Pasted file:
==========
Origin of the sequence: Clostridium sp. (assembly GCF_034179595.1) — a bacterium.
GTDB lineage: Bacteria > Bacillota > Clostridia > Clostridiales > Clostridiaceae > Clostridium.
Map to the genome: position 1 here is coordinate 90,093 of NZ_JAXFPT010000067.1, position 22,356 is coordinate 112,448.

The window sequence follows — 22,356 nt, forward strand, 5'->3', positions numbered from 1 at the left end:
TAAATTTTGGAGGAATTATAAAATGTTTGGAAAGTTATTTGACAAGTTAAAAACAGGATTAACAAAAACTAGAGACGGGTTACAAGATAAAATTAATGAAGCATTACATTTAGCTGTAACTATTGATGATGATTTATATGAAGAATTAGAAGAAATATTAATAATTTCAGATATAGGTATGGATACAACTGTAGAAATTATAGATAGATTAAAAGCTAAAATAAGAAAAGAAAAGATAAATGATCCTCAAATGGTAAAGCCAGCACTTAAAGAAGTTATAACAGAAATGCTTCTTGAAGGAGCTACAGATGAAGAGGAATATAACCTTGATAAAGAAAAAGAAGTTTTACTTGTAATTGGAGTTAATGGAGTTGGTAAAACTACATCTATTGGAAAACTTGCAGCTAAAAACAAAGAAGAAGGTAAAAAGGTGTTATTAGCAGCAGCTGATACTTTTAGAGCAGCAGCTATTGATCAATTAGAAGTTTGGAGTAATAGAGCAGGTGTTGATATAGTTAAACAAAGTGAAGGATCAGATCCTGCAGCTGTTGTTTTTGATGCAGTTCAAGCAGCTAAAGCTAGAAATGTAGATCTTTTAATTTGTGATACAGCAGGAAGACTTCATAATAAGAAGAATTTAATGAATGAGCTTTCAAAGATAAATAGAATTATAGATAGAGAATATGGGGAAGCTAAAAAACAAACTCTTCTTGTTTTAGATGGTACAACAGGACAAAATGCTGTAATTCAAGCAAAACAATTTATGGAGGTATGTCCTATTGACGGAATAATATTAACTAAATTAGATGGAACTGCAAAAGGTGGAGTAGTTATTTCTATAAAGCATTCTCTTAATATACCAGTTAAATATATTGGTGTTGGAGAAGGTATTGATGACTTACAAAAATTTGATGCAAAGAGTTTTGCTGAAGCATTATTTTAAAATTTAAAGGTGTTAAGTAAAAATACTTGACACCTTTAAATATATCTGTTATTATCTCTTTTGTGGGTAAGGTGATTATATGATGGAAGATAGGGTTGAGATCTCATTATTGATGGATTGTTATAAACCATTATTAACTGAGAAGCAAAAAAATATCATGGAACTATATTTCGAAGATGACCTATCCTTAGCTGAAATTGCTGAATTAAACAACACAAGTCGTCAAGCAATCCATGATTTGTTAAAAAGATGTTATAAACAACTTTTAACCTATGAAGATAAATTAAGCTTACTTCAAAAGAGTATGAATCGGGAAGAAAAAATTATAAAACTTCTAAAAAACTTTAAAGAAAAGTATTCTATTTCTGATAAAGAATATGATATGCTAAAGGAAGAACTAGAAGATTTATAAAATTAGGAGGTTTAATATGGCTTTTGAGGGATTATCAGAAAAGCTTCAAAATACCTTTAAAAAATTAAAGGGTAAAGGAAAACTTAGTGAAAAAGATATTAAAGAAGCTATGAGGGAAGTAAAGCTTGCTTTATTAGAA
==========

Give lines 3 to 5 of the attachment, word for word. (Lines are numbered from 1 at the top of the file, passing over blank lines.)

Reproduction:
Map to the genome: position 1 here is coordinate 90,093 of NZ_JAXFPT010000067.1, position 22,356 is coordinate 112,448.

The window sequence follows — 22,356 nt, forward strand, 5'->3', positions numbered from 1 at the left end:
TAAATTTTGGAGGAATTATAAAATGTTTGGAAAGTTATTTGACAAGTTAAAAACAGGATTAACAAAAACTAGAGACGGGTTACAAGATAAAATTAATGAAGCATTACATTTAGCTGTAACTATTGATGATGATTTATATGAAGAATTAGAAGAAATATTAATAATTTCAGATATAGGTATGGATACAACTGTAGAAATTATAGATAGATTAAAAGCTAAAATAAGAAAAGAAAAGATAAATGATCCTCAAATGGTAAAGCCAGCACTTAAAGAAGTTATAACAGAAATGCTTCTTGAAGGAGCTACAGATGAAGAGGAATATAACCTTGATAAAGAAAAAGAAGTTTTACTTGTAATTGGAGTTAATGGAGTTGGTAAAACTACATCTATTGGAAAACTTGCAGCTAAAAACAAAGAAGAAGGTAAAAAGGTGTTATTAGCAGCAGCTGATACTTTTAGAGCAGCAGCTATTGATCAATTAGAAGTTTGGAGTAATAGAGCAGGTGTTGATATAGTTAAACAAAGTGAAGGATCAGATCCTGCAGCTGTTGTTTTTGATGCAGTTCAAGCAGCTAAAGCTAGAAATGTAGATCTTTTAATTTGTGATACAGCAGGAAGACTTCATAATAAGAAGAATTTAATGAATGAGCTTTCAAAGATAAATAGAATTATAGATAGAGAATATGGGGAAGCTAAAAAACAAACTCTTCTTGTTTTAGATGGTACAACAGGACAAAATGCTGTAATTCAAGCAAAACAATTTATGGAGGTATGTCCTATTGACGGAATAATATTAACTAAATTAGATGGAACTGCAAAAGGTGGAGTAGTTATTTCTATAAAGCATTCTCTTAATATACCAGTTAAATATATTGGTGTTGGAGAAGGTATTGATGACTTACAAAAATTTGATGCAAAGAGTTTTGCTGAAGCATTATTTTAAAATTTAAAGGTGTTAAGTAAAAATACTTGACACCTTTAAATATATCTGTTATTATCTCTTTTGTGGGTAAGGTGATTATATGATGGAAGATAGGGTTGAGATCTCATTATTGATGGATTGTTATAAACCATTATTAACTGAGAAGCAAAAAAATATCATGGAACTATATTTCGAAGATGACCTATCCTTAGCTGAAATTGCTGAATTAAACAACACAAGTCGTCAAGCAATCCATGATTTGTTAAAAAGATGTTATAAACAACTTTTAACCTATGAAGATAAATTAAGCTTACTTCAAAAGAGTATGAATCGGGAAGAAAAAATTATAAAACTTCTAAAAAACTTTAAAGAAAAGTATTCTATTTCTGATAAAGAATATGATATGCTAAAGGAAGAACTAGAAGATTTATAAAATTAGGAGGTTTAATATGGCTTTTGAGGGATTATCAGAAAAGCTTCAAAATACCTTTAAAAAATTAAAGGGTAAAGGAAAACTTAGTGAAAAAGATATTAAAGAAGCTATGAGGGAAGTAAAGCTTGCTTTATTAGAA